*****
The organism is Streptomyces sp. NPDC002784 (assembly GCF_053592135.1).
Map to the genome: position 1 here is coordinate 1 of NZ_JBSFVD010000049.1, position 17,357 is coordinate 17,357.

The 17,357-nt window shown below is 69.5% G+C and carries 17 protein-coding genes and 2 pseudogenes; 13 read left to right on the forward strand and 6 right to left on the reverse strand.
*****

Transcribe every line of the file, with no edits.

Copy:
The organism is Streptomyces sp. NPDC002784 (assembly GCF_053592135.1).
Map to the genome: position 1 here is coordinate 1 of NZ_JBSFVD010000049.1, position 17,357 is coordinate 17,357.

The 17,357-nt window shown below is 69.5% G+C and carries 17 protein-coding genes and 2 pseudogenes; 13 read left to right on the forward strand and 6 right to left on the reverse strand.